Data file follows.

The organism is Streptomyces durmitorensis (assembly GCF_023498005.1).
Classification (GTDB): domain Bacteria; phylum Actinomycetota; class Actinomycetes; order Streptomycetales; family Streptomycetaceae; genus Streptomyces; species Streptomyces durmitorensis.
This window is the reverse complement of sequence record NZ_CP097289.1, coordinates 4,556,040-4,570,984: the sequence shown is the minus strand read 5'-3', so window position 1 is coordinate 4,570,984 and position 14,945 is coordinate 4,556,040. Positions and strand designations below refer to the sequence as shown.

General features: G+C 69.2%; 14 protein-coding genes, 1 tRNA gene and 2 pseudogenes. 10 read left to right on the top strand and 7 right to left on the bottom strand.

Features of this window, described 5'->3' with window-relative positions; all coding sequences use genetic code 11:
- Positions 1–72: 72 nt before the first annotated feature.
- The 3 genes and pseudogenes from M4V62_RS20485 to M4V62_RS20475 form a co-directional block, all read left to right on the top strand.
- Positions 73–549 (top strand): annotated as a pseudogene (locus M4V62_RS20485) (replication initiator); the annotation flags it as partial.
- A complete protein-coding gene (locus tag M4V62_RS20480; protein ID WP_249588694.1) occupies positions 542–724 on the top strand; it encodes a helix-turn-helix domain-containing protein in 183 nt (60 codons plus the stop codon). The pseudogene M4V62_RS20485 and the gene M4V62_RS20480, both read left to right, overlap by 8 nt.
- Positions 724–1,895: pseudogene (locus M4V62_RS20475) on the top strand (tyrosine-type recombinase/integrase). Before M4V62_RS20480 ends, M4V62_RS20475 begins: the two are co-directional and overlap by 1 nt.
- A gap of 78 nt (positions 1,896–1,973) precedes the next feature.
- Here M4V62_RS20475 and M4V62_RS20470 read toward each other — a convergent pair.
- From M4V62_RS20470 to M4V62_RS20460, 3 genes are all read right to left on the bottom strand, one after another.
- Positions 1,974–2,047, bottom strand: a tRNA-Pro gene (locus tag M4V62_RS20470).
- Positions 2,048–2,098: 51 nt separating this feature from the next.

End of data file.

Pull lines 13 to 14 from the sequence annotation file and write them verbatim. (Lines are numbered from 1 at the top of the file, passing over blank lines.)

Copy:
- From M4V62_RS20470 to M4V62_RS20460, 3 genes are all read right to left on the bottom strand, one after another.
- Positions 1,974–2,047, bottom strand: a tRNA-Pro gene (locus tag M4V62_RS20470).